Political opportunities and challenges

What can be concluded from the previous considerations and where are the opportunities and political challenges in the next few years? First of all, immigrants in Germany in recent years have been equipped with much more human capital than the guest workers of the 1960s and 1970s, but also in comparison to the immigrants shortly after the fall of the Berlin Wall. This development is to be seen very positively, since the advanced economy in Germany is dependent on a well-trained workforce. The immigration of well-trained workers should continue to be pursued and actively promoted in order to counteract the effects of the aging German society, in particular a shrinking workforce.

However, immigration should not be seen as a panacea for the aging society in Germany. For one thing, it is unlikely that the workforce can be kept constant in numbers through immigration alone. On the other hand, the fundamental problems of some professions, such as the increasing demand in the care professions with relatively unfavorable working conditions and comparatively low pay, cannot be solved by immigration alone. It is very unlikely that the federal government's recruitment programs will be able to meet the growing demand for nursing staff in the long term; Instead, decisions in principle have to be made about the organization and financing of care needs, which are largely independent of immigration as such.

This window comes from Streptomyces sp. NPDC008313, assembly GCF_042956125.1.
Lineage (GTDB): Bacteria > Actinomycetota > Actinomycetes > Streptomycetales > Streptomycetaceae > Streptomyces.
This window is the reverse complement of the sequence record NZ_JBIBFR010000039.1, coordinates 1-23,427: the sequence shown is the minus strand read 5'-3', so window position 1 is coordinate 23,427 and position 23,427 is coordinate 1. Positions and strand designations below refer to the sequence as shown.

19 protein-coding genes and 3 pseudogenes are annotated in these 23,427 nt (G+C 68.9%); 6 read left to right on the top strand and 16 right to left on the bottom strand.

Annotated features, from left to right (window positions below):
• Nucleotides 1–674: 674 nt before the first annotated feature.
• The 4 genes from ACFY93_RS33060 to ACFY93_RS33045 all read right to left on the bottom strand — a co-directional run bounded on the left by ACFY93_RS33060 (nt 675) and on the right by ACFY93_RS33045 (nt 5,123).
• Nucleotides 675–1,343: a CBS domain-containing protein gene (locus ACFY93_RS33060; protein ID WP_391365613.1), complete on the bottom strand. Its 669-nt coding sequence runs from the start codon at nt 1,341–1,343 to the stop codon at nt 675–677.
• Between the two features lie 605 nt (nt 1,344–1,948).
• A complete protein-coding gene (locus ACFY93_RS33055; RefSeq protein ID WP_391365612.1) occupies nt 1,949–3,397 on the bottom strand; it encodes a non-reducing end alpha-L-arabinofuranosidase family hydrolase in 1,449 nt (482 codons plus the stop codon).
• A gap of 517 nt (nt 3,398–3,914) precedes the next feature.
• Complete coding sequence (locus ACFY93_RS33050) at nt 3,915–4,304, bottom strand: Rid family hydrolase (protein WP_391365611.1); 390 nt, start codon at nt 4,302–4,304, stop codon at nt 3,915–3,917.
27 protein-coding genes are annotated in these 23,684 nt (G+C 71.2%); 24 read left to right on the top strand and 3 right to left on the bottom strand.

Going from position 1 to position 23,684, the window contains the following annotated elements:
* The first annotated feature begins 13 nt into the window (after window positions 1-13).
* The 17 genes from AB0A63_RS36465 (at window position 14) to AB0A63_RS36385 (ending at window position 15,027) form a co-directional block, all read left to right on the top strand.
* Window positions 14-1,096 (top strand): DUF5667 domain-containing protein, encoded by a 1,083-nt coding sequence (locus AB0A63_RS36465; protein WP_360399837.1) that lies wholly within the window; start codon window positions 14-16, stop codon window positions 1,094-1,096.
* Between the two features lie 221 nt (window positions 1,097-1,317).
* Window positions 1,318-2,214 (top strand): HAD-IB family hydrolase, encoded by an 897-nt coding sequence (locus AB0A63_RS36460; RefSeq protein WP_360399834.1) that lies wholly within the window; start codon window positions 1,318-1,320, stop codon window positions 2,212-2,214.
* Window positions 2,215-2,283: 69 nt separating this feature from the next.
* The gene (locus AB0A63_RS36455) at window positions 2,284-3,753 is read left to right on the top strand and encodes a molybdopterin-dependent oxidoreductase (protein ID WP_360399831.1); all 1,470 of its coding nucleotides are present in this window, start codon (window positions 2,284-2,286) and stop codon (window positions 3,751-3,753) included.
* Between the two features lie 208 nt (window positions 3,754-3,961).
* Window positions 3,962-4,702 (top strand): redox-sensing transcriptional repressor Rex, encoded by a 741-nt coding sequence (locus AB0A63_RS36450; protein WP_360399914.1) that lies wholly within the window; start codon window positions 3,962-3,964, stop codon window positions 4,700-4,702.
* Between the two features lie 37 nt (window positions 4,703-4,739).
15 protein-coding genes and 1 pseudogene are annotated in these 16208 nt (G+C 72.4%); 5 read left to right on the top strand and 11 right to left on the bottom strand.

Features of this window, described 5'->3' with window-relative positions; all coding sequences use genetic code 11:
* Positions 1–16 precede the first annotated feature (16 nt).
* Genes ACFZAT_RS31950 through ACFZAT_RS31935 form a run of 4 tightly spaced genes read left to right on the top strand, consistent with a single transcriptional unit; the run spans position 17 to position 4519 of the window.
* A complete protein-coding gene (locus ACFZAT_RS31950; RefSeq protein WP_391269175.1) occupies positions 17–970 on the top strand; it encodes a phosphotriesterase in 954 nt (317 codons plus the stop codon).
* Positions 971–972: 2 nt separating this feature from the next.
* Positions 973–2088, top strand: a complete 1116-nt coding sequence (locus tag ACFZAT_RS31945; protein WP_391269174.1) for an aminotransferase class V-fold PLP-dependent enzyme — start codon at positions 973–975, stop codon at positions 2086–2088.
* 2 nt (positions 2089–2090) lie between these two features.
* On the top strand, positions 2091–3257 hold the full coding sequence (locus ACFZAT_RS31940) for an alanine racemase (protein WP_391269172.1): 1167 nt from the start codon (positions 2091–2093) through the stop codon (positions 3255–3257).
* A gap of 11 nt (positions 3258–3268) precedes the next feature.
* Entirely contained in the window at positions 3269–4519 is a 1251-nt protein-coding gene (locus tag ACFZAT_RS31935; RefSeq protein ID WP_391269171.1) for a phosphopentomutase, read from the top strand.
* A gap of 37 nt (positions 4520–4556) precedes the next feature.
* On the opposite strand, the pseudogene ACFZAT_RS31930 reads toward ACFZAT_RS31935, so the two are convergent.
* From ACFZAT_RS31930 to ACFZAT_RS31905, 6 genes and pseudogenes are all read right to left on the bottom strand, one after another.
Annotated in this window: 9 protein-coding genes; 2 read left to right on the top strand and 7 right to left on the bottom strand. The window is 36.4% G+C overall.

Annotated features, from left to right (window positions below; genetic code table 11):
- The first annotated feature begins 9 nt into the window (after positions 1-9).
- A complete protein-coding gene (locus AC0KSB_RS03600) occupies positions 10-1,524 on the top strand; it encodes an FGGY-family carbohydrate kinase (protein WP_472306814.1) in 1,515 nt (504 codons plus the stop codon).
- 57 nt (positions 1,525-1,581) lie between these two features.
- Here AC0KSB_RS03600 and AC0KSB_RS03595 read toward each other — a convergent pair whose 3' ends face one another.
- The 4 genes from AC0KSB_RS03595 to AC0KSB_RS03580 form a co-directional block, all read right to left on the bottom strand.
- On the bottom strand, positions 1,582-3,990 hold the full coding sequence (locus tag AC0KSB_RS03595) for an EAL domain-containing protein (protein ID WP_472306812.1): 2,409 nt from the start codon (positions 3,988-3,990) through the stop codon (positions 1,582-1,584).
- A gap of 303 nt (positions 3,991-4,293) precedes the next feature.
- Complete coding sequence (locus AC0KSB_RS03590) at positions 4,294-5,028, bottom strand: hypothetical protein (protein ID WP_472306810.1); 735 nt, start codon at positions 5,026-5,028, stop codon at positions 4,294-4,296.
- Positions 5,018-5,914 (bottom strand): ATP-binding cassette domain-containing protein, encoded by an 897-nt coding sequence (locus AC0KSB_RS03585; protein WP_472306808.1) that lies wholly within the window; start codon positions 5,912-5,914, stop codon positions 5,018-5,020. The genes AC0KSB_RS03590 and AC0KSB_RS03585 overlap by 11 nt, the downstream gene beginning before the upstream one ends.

The second important finding is that immigrants to Germany, especially in recent years, represent an increasingly heterogeneous group. The needs and expectations of immigrants are correspondingly different: the needs of an immigrant IT professional are different from those of an immigrant without professional training. An exception is certainly the acquisition of the German language, which is generally an important basis for the successful economic and social integration of immigrants. The efforts of the Federal Government to expand the range of language and integration courses, especially since 2005, can be rated positively in principle

In addition, however, the creation and maintenance of a flexible labor market - with few access barriers or bureaucratic hurdles, but with a wide range of opportunities for advancement - appears to be the most important prerequisite for the successful integration of immigrants.A flexible labor market that offers diverse employment and development opportunities for the broadest possible range of talents and skills is the best guarantee that immigrants benefit from Germany and Germany from its immigrants.

  • 1 Federal Statistical Office: Fachserie 1, Reihe 1.2., Wiesbaden 2012.